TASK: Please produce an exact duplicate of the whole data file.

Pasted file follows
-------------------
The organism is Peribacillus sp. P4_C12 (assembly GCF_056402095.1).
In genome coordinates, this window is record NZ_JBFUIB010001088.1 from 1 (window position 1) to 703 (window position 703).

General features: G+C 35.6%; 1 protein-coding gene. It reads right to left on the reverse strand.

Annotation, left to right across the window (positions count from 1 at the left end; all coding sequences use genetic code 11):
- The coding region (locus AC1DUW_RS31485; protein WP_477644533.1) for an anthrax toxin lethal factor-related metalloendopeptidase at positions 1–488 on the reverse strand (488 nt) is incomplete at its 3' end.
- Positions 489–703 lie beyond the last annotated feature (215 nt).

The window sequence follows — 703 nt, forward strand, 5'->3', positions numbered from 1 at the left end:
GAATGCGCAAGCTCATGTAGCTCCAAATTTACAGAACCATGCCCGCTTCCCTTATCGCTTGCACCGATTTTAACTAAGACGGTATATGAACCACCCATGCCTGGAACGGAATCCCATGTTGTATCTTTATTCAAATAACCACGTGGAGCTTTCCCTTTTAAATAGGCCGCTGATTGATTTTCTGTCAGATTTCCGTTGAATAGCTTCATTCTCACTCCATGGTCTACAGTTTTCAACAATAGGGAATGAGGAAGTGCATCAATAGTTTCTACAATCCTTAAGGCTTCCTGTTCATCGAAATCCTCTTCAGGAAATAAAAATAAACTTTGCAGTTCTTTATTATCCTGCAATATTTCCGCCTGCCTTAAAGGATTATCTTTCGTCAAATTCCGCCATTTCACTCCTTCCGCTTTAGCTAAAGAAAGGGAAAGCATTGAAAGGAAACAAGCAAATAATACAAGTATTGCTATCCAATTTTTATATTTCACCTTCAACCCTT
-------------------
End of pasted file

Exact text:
The organism is Peribacillus sp. P4_C12 (assembly GCF_056402095.1).
In genome coordinates, this window is record NZ_JBFUIB010001088.1 from 1 (window position 1) to 703 (window position 703).

General features: G+C 35.6%; 1 protein-coding gene. It reads right to left on the reverse strand.

Annotation, left to right across the window (positions count from 1 at the left end; all coding sequences use genetic code 11):
- The coding region (locus AC1DUW_RS31485; protein WP_477644533.1) for an anthrax toxin lethal factor-related metalloendopeptidase at positions 1–488 on the reverse strand (488 nt) is incomplete at its 3' end.
- Positions 489–703 lie beyond the last annotated feature (215 nt).

The window sequence follows — 703 nt, forward strand, 5'->3', positions numbered from 1 at the left end:
GAATGCGCAAGCTCATGTAGCTCCAAATTTACAGAACCATGCCCGCTTCCCTTATCGCTTGCACCGATTTTAACTAAGACGGTATATGAACCACCCATGCCTGGAACGGAATCCCATGTTGTATCTTTATTCAAATAACCACGTGGAGCTTTCCCTTTTAAATAGGCCGCTGATTGATTTTCTGTCAGATTTCCGTTGAATAGCTTCATTCTCACTCCATGGTCTACAGTTTTCAACAATAGGGAATGAGGAAGTGCATCAATAGTTTCTACAATCCTTAAGGCTTCCTGTTCATCGAAATCCTCTTCAGGAAATAAAAATAAACTTTGCAGTTCTTTATTATCCTGCAATATTTCCGCCTGCCTTAAAGGATTATCTTTCGTCAAATTCCGCCATTTCACTCCTTCCGCTTTAGCTAAAGAAAGGGAAAGCATTGAAAGGAAACAAGCAAATAATACAAGTATTGCTATCCAATTTTTATATTTCACCTTCAACCCTT